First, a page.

First look: Lenovo's new ThinkPad X1 Carbon (2017 edition)

By David Flynn, January 5 2017
First look: Lenovo's new ThinkPad X1 Carbon (2017 edition)

The 2017 edition of Lenovo's ThinkPad X1 Carbon laptop is slimmer, lighter, runs for longer and – here's a twist – it now comes dressed in look-at-me silver as well as traditional no-nonsense black.

That shiny cladding will appeal to ThinkPad owners who've never quite been sold on the brand's unique Bento Box appearance, although a mere change of garb doesn't instantly elevate the X1 Carbon into the same high-design league as some of the models we've seen from Dell and HP.

But then, you're buying an X1 Carbon for what's inside this business class ultrabook.

The 2017 series retains a 14 inch screen, which along makes the X1 Carbon a great machine for the road warrior.

Most ultrabooks top out around the 13.3 inch mark, and then there's a gap until you hit the land of thicker, heavier notebooks with 15.6 inch displays.

Compare a 14 incher like the X1 Carbon with the next size down and you'll definitely appreciate the extra screen real estate in day-to-day use.

Lenovo has shaved a little off the X1's weight and waistline, although not the extent that you'd notice anything other than this being a pleasingly slim (1.6cm) light (1.12kg) and well-balanced laptop.

This time around there's a touted 15.5 hour battery life. That's the maximum time promised on a single tank, as measured by MobileMark software – but even if real-world usage scales closer to 10 hours that's a solid working day, or most international flights when the at-seat AC socket isn't working (as long as you charged up the X1 at the airport lounge).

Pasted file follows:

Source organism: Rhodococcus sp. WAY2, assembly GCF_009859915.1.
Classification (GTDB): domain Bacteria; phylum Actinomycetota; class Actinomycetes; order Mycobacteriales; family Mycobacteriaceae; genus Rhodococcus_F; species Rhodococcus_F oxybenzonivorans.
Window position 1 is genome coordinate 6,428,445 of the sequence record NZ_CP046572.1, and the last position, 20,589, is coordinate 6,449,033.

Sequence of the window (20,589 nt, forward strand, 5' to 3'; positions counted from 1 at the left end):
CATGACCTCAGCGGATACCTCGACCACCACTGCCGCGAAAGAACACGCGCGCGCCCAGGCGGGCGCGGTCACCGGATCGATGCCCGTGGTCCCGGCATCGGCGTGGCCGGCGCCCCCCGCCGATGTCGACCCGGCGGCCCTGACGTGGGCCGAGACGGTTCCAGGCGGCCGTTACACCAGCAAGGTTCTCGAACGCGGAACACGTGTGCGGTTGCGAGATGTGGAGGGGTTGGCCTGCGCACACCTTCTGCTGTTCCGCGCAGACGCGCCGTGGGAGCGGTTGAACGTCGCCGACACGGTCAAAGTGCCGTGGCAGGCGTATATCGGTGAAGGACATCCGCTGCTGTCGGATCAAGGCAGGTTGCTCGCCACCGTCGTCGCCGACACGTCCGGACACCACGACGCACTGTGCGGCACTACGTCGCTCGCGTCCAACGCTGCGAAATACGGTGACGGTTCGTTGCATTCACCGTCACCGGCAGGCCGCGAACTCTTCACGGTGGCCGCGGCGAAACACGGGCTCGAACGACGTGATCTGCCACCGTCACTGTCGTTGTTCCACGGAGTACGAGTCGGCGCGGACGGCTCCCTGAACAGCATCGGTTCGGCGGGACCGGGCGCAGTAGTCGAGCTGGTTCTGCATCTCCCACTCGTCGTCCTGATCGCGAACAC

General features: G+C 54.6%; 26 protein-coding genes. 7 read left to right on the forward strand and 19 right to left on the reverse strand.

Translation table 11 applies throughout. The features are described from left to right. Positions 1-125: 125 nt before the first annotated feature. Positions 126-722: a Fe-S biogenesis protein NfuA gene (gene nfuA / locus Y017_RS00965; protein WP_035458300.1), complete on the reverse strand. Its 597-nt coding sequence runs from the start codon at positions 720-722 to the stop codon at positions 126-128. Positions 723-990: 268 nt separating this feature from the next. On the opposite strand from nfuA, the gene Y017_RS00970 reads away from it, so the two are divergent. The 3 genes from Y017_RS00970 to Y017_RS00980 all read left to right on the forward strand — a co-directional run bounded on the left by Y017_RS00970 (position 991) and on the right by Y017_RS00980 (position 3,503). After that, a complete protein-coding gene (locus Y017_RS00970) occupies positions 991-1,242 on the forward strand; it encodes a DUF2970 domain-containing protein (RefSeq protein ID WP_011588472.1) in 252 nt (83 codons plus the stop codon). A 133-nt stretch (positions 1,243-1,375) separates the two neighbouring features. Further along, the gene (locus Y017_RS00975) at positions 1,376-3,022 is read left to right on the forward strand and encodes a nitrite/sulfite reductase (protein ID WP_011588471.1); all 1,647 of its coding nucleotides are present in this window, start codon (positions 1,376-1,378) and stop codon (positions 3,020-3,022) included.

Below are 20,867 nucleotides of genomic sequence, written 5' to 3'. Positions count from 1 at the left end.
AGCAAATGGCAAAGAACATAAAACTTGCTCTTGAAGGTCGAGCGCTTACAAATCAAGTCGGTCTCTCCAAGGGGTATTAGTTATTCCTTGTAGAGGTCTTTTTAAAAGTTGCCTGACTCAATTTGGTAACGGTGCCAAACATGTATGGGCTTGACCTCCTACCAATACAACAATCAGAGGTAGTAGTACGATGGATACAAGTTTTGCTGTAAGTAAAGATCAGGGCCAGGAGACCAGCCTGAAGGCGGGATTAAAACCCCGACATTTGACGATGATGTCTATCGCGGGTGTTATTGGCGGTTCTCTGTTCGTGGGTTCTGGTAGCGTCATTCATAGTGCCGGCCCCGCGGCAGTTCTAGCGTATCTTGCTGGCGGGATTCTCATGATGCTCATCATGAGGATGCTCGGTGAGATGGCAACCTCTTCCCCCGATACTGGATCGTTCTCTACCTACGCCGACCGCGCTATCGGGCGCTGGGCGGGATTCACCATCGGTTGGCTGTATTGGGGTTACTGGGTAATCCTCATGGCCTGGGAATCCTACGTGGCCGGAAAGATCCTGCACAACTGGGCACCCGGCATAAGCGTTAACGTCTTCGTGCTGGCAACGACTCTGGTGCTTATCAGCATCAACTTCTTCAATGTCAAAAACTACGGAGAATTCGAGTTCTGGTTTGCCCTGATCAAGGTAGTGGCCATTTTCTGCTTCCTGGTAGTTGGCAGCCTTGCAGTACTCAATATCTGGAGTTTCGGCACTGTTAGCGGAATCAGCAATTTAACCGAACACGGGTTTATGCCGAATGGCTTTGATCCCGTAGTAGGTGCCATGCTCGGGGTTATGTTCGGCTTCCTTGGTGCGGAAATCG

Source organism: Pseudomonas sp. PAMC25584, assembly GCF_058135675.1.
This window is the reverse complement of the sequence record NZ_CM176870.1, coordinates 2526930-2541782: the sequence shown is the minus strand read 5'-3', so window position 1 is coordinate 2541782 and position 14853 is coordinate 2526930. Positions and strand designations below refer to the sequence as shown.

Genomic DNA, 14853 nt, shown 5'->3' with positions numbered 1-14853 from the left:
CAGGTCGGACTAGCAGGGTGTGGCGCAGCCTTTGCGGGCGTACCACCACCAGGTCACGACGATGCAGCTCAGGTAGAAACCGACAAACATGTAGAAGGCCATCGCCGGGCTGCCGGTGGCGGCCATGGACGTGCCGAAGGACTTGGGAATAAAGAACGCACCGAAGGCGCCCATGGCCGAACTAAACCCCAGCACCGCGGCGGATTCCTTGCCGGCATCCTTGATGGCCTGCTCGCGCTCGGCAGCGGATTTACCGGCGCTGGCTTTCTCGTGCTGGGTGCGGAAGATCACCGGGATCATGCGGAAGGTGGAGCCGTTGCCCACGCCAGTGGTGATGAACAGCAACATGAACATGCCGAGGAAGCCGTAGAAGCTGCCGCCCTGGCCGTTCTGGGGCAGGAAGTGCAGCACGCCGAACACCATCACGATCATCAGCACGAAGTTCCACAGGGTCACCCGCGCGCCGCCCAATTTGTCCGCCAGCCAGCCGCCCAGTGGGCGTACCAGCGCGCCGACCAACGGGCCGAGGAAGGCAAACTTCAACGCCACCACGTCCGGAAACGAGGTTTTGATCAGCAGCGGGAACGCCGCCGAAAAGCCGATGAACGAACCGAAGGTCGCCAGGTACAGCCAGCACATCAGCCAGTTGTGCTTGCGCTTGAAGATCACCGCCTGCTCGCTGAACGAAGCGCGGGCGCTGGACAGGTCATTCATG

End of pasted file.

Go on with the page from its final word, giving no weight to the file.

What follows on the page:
Something that really hasn't changed, thankfully, is that superbly comfortable and precise ThinkPad keyboard, even if the physical 'mouse buttons' and red TrackPoint stick seem out of place in a largely trackpad-only world.

Slide in a SIM card and the X1 can take advantage of 4G LTE networks with even higher LTE speeds.

A pair of USB-C Thunderbolt 3 ports also make their debut on this fifth-gen X1, but not at the expense of other outlets including two USB 3.0 ports, full-size HDMI and even an RJ45 network jack (with optional docking stations if you want even more ports on tap).

To keep your data secure there's an IR camera with face recognition support (for Windows Hello logon) and tighter protection woven into the fingerprint sensor chip.

Buyers can specify up to Intel's seventh-gen Core i7 processor with up to 16GB of RAM and a maximum 1TB solid state drive; the  ThinkPad X1 Carbon will land in Australia in March 2017, with local pricing still TBA – but to give you some idea the stateside stickers start at US$1,349, so we'll be looking at upwards of $2,000.


David Flynn is the Editor-in-Chief of Executive Traveller and a bit of a travel tragic with a weakness for good coffee, shopping and lychee martinis.